We ended up at a gas station. People were still filling up their tanks. At the time I thought this was stupid (which it was, because who fills up their tank in the middle of a hurricane?) but later I realized that they would have the last laugh during the gas crisis that followed Sandy.
The wind had gotten to be so intense that even a mile from the shore I felt like it could knock me over.
We went up to people in their cars and started interviewing them about why they were getting gas. I could feel the camera shaking. When we got back in the truck and replayed the feed, the reporter yelled at me about how shaky it was. I didn’t say anything, because I was altogether too terrified of what was happening to fight with him.
A few days later, he later had me retell the story to a coworker. When I mentioned the conditions, he softened up, and noted that maybe he shouldn’t have yelled at me, considering I was filming handheld during the worst hurricane to ever hit New York City.
Anyway, back to my story. The weirdest part of Sandy was that there was no rain. In my experience, hurricanes meant rain. A lot of rain. During Irene we had seen significant flooding–all caused by rainwater.
But there was no rain. Just strong winds, which picked up surrounding debris and made you feel like you were being pelted and pricked with tiny rocks.
Nearby, there must have been a major transformer. Every few seconds we’d hear a loud pop that made all of us jump. And following the pop, we could see power in nearby stores going out.
Then there was a loud bang, and the carwash in front of us lost power.
That’s when we decided to move again.
We drove down local streets, turning when we’d reach flooding. It was dark out, and the street lights had gone out. But I could still see cars submerged in water…sometimes reaching up to the windows.
I’d point them out with detached wonder. It was if I didn’t realize that these cars belonged to actual people. Or that if the flooding had taken out cars, that it would surely have infiltrated houses as well.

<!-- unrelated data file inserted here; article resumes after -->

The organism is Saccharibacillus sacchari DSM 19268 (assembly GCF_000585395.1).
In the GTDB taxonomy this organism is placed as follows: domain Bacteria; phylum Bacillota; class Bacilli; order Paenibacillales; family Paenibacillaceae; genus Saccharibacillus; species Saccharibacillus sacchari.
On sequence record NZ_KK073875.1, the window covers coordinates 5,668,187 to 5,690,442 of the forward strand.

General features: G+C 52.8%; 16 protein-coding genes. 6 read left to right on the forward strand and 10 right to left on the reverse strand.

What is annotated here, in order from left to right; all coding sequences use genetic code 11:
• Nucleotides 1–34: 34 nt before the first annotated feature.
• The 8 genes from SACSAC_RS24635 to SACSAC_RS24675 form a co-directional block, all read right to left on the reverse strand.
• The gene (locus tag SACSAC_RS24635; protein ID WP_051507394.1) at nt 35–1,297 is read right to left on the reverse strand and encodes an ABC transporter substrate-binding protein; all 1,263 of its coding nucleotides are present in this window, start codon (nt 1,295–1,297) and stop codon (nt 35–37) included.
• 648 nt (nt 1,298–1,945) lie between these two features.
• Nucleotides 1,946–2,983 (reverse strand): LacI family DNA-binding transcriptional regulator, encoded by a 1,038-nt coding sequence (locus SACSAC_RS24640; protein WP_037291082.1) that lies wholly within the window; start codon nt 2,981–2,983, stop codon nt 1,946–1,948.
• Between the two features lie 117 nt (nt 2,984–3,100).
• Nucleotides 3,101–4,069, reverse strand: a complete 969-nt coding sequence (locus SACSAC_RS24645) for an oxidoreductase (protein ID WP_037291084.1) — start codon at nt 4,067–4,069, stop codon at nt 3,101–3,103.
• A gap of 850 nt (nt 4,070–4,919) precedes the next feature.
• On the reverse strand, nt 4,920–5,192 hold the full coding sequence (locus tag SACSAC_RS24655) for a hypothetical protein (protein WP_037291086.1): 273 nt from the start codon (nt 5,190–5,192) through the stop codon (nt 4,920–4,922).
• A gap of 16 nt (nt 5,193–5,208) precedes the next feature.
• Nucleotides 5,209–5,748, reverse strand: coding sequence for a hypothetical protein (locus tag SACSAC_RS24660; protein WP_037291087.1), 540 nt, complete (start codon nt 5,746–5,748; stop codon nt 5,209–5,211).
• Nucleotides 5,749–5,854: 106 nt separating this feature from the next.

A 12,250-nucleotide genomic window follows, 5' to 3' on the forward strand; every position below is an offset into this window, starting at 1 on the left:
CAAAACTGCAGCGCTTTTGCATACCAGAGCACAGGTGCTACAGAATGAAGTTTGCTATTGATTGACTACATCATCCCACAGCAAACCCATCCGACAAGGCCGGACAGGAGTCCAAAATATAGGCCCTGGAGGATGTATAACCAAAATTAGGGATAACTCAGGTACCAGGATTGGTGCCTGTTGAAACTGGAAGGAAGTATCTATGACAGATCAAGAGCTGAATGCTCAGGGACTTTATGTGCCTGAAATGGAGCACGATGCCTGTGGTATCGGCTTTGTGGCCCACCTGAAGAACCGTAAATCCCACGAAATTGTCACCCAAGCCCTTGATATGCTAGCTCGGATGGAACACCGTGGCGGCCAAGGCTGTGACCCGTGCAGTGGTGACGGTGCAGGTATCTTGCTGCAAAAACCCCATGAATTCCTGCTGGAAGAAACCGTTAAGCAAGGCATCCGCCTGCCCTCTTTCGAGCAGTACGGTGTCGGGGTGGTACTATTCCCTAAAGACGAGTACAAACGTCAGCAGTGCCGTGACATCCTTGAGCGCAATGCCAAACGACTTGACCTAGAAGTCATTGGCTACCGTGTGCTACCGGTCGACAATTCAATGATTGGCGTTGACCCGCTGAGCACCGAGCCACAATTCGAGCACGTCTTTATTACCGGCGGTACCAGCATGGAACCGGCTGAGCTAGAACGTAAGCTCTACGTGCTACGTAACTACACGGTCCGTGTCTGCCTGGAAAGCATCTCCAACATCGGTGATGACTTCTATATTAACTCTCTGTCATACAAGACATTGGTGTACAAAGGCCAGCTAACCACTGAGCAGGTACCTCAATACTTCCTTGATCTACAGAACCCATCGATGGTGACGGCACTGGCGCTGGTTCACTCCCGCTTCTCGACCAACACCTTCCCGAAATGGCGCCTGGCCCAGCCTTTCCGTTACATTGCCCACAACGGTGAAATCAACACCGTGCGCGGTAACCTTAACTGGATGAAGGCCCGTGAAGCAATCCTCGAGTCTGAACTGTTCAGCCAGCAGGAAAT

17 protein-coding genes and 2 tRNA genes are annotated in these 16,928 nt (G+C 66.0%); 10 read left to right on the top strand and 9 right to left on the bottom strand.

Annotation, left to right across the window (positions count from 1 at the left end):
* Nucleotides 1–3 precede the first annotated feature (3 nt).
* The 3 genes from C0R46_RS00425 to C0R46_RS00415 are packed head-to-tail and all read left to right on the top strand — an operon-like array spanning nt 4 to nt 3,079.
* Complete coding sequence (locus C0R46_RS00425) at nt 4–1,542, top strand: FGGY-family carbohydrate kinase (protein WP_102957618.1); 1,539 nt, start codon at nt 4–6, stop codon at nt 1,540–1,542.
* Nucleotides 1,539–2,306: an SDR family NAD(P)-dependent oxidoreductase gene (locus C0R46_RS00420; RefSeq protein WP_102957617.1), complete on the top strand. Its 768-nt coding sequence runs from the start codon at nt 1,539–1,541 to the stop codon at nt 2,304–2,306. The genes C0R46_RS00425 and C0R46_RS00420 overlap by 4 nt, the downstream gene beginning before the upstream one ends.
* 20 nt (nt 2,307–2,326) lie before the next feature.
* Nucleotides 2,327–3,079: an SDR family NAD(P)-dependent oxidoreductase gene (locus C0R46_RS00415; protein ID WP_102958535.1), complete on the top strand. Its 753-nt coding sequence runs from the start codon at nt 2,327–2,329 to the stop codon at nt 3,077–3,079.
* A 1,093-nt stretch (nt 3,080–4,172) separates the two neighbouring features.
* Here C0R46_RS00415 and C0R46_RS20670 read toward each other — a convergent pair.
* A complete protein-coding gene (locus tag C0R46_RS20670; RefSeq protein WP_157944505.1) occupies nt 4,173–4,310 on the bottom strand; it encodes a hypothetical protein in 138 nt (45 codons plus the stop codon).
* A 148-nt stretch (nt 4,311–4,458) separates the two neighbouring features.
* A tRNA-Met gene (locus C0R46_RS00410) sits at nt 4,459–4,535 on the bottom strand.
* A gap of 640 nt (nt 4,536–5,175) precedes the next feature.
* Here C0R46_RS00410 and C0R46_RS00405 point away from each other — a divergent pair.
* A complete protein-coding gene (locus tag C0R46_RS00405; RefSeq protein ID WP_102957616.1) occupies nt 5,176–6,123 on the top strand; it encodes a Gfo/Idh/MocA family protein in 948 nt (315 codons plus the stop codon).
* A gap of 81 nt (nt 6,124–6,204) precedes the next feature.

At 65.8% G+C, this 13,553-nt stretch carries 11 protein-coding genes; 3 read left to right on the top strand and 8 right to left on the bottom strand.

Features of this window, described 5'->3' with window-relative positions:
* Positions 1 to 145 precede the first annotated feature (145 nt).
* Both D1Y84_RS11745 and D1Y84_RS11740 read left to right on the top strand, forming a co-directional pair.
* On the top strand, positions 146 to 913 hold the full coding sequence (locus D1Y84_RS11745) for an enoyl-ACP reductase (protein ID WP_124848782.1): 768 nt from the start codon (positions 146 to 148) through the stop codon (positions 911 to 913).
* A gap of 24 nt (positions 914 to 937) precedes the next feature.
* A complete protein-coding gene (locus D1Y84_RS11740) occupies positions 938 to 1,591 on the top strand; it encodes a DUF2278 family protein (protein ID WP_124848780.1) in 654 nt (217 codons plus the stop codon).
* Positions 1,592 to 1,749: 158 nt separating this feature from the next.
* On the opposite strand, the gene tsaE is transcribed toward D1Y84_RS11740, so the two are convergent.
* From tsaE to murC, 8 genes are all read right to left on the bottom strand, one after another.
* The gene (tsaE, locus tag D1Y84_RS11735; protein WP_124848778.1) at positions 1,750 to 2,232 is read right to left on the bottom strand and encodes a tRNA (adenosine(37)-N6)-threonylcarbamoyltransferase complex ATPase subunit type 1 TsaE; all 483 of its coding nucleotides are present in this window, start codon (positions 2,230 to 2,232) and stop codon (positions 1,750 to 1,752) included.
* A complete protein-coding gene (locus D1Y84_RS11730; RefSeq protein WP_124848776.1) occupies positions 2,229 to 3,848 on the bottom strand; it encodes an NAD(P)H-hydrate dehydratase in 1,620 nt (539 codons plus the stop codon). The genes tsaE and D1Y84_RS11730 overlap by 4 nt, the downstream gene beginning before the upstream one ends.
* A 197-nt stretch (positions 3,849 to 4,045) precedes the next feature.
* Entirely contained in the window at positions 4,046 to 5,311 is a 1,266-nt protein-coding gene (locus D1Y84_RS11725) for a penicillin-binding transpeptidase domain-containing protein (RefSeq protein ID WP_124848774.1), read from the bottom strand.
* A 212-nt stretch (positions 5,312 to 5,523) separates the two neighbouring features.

But it all came crashing down on me when we drove by a local hospital. There were fire trucks stationed in the road, blocking any cars from driving down from where the water was edging up towards Hylan Boulevard–the main drag about a mile inland.
That’s when a man came up to us, frantically screaming about his uncle, who was trapped inside his house. He was in a wheelchair and couldn’t get out. He begged with us to help him.
There was nothing we could do. We told him that. We told him to talk to the firefighters and EMS workers who were just feet from us. He said they told him there was nothing they could do.
As we drove away, we all made excuses as to why we couldn’t have helped him. And we were right. If we had done anything, we probably would have died as well. But there was an unspoken thought on all of our minds–that the man who was trapped inside his house would probably die.
A few days later, we heard reports of divers finding the body of a 67-year-old paraplegic in the neighborhood. When we heard, the reporter and I looked at each other, knowing that while we couldn’t have saved him, we both felt somewhat responsible.
Shaken, we headed inland once again. We parked next to a small puddle in a deserted parking lot. We were trying to figure out what to do next when we heard the crash.
A power line had been severed by the strength of the wind. It came down, hitting the puddle. Even through the sound of the truck, which was still running, you could hear it sizzle.
In that moment, I decided to leave my last mark on humanity, as I was sure that I was about to die. I sent out a goodbye tweet.
It said, “I love you all. Goodbye.”
Later, I found out one of my friends read it, and she was sure I was dead.
While I was tweeting, the reporter was shouting to the truck op, “Get us out of here!”
And to his credit, he did what he was told.
We raced up Todt Hill, to the safety of my boss’s house. Suddenly, I felt okay again.